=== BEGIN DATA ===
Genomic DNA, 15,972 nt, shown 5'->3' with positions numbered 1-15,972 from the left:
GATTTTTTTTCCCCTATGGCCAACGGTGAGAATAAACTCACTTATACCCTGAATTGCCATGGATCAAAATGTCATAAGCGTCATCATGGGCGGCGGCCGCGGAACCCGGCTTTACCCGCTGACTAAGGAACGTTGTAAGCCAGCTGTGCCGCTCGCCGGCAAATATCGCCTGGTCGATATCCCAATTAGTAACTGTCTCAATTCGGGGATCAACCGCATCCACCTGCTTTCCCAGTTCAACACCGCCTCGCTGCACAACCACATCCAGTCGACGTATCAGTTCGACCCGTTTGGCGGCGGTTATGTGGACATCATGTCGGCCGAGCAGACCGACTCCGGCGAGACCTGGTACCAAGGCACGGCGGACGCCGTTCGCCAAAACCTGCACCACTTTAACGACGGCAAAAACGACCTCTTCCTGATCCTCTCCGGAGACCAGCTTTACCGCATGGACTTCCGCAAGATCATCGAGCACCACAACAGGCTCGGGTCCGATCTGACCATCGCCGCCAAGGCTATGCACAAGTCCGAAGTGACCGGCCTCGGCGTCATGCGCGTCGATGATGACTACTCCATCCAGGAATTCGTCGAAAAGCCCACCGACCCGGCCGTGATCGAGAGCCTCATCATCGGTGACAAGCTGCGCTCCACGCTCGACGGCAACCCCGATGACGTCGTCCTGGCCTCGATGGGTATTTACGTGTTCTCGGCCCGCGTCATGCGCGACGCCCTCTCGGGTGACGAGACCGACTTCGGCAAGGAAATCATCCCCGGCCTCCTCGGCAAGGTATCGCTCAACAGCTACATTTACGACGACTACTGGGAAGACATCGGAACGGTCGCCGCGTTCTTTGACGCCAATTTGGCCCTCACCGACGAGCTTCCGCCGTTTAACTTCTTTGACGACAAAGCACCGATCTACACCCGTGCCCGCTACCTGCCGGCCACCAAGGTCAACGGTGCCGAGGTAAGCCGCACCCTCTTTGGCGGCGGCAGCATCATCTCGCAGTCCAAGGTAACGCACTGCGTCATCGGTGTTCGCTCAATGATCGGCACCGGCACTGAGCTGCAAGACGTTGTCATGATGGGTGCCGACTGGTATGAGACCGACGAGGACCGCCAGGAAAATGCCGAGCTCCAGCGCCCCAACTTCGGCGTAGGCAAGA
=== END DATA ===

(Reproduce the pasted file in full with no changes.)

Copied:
Genomic DNA, 15,972 nt, shown 5'->3' with positions numbered 1-15,972 from the left:
GATTTTTTTTCCCCTATGGCCAACGGTGAGAATAAACTCACTTATACCCTGAATTGCCATGGATCAAAATGTCATAAGCGTCATCATGGGCGGCGGCCGCGGAACCCGGCTTTACCCGCTGACTAAGGAACGTTGTAAGCCAGCTGTGCCGCTCGCCGGCAAATATCGCCTGGTCGATATCCCAATTAGTAACTGTCTCAATTCGGGGATCAACCGCATCCACCTGCTTTCCCAGTTCAACACCGCCTCGCTGCACAACCACATCCAGTCGACGTATCAGTTCGACCCGTTTGGCGGCGGTTATGTGGACATCATGTCGGCCGAGCAGACCGACTCCGGCGAGACCTGGTACCAAGGCACGGCGGACGCCGTTCGCCAAAACCTGCACCACTTTAACGACGGCAAAAACGACCTCTTCCTGATCCTCTCCGGAGACCAGCTTTACCGCATGGACTTCCGCAAGATCATCGAGCACCACAACAGGCTCGGGTCCGATCTGACCATCGCCGCCAAGGCTATGCACAAGTCCGAAGTGACCGGCCTCGGCGTCATGCGCGTCGATGATGACTACTCCATCCAGGAATTCGTCGAAAAGCCCACCGACCCGGCCGTGATCGAGAGCCTCATCATCGGTGACAAGCTGCGCTCCACGCTCGACGGCAACCCCGATGACGTCGTCCTGGCCTCGATGGGTATTTACGTGTTCTCGGCCCGCGTCATGCGCGACGCCCTCTCGGGTGACGAGACCGACTTCGGCAAGGAAATCATCCCCGGCCTCCTCGGCAAGGTATCGCTCAACAGCTACATTTACGACGACTACTGGGAAGACATCGGAACGGTCGCCGCGTTCTTTGACGCCAATTTGGCCCTCACCGACGAGCTTCCGCCGTTTAACTTCTTTGACGACAAAGCACCGATCTACACCCGTGCCCGCTACCTGCCGGCCACCAAGGTCAACGGTGCCGAGGTAAGCCGCACCCTCTTTGGCGGCGGCAGCATCATCTCGCAGTCCAAGGTAACGCACTGCGTCATCGGTGTTCGCTCAATGATCGGCACCGGCACTGAGCTGCAAGACGTTGTCATGATGGGTGCCGACTGGTATGAGACCGACGAGGACCGCCAGGAAAATGCCGAGCTCCAGCGCCCCAACTTCGGCGTAGGCAAGA